Of course, many will point out that Amazon have steadily been opening stores in physical locations, however the company steers away from the traditional store experience. Instead, Amazon continues to test outside-the-box business models, with stores operating hand-in-hand with data collected from users online. As such, of those brands who still invest in a physical presence, you can expect to see a more holistic experience that blends both online and offline.
As a sad, but unavoidable, effect of the internet’s continued domination, 2017 will see more and more brick and mortar stores closing down, just as 2016 did. The Guardian reported that almost 26,000 jobs were affected by retail failures in the UK alone, with 22 medium and large British businesses failing in 2016.
These jobs were not only affected by companies that went bankrupt, but by widespread closure of smaller and less profitable branches of struggling businesses. As The Retail Gazette reported, the UK supermarket chain Morrison’s, for example, abruptly closed 90 of its smaller “My Local” branches in 2016, and it is not difficult to imagine other supermarkets doing something similar this year.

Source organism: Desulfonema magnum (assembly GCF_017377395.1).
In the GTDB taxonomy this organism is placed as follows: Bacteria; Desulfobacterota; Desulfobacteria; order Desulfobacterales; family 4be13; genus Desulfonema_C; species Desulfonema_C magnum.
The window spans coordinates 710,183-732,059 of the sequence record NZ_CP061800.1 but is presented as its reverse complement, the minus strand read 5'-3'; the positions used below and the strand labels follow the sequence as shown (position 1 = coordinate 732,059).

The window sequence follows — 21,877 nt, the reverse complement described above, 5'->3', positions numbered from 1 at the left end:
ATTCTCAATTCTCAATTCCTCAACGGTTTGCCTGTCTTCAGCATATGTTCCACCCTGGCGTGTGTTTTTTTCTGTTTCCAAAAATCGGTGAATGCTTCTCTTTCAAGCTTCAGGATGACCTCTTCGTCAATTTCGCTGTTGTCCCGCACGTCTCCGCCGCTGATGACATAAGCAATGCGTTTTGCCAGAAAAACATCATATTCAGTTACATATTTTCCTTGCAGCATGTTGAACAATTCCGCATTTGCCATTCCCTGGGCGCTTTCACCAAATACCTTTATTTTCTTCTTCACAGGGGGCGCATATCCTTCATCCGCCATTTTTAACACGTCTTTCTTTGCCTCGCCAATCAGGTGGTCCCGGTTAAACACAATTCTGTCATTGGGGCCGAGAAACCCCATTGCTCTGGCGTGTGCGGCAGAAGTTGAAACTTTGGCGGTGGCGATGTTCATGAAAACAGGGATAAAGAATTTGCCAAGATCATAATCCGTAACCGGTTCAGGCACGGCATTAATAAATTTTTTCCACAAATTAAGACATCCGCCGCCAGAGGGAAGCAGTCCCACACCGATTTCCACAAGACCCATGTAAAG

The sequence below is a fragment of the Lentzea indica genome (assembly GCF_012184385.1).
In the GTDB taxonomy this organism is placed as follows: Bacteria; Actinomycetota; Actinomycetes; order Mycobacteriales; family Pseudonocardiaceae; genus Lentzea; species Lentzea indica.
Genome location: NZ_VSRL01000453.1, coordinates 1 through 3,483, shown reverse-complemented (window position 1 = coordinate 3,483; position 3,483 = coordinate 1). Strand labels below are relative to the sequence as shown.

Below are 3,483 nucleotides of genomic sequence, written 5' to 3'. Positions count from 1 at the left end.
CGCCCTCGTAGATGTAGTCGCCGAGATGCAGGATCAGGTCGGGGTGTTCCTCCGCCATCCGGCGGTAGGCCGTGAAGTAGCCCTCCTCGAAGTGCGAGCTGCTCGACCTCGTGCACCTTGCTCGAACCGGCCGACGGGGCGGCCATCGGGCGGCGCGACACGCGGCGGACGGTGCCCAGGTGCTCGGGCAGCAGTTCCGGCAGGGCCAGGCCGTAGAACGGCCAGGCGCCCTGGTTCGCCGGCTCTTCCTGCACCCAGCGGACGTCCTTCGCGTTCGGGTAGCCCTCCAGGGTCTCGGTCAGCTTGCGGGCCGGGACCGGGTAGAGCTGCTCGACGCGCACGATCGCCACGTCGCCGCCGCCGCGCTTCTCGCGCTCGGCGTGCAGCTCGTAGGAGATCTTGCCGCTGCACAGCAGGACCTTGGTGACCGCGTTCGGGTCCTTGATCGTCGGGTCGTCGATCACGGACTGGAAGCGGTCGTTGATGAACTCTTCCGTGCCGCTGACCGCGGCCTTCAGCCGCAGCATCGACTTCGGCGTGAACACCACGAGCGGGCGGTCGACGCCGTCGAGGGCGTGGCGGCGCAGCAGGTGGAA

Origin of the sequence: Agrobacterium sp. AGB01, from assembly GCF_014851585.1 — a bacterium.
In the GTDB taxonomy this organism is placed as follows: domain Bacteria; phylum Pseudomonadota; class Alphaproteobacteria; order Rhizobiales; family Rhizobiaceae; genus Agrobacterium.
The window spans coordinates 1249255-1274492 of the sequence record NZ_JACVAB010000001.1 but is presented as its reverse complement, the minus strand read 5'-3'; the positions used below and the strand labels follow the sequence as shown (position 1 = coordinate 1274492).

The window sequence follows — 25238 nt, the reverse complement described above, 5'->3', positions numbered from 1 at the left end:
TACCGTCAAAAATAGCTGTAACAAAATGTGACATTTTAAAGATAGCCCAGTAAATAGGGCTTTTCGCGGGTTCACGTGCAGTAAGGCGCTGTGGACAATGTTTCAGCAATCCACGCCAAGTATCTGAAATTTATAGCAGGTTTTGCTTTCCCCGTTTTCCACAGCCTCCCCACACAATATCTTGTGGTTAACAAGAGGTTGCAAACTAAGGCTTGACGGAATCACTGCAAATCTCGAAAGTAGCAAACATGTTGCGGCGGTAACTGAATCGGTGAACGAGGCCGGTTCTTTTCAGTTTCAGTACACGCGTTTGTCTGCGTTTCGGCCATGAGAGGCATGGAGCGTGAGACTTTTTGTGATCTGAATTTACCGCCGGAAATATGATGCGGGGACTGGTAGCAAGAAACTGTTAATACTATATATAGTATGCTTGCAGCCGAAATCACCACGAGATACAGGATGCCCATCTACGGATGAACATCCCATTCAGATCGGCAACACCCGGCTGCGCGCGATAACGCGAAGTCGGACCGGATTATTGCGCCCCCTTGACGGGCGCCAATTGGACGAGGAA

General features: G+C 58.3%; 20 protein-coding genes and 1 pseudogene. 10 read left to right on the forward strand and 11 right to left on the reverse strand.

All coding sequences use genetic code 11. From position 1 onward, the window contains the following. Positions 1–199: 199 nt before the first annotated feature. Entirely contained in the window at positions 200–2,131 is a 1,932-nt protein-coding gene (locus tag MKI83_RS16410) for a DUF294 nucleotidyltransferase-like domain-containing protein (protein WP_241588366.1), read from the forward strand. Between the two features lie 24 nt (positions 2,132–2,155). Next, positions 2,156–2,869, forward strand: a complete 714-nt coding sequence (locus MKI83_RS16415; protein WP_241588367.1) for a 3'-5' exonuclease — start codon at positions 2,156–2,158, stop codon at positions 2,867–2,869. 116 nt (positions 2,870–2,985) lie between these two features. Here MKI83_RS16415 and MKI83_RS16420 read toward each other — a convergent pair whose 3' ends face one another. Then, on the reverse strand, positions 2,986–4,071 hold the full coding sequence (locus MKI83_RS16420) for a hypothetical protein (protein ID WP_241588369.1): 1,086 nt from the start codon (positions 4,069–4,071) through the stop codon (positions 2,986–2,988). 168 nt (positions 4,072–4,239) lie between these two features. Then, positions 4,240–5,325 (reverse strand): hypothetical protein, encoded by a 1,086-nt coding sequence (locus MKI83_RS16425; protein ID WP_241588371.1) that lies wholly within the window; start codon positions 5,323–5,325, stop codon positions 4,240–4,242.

The same trends are visible throughout the world, as bricks and mortar stores continue to bleed money. It is simply cheaper to sell literally anything online, which means that online retailers – even the same retailers that run brick and mortar shops – can afford to sell goods at a lower rate, undercutting high street prices.
This drives more and more customers online, and makes it harder and harder for high street locations to keep up with their overheads. Coupled with the unavoidable demands for more staff and other expenses, such as rents and bills, this makes running a physical store a less and less cost-effective proposition.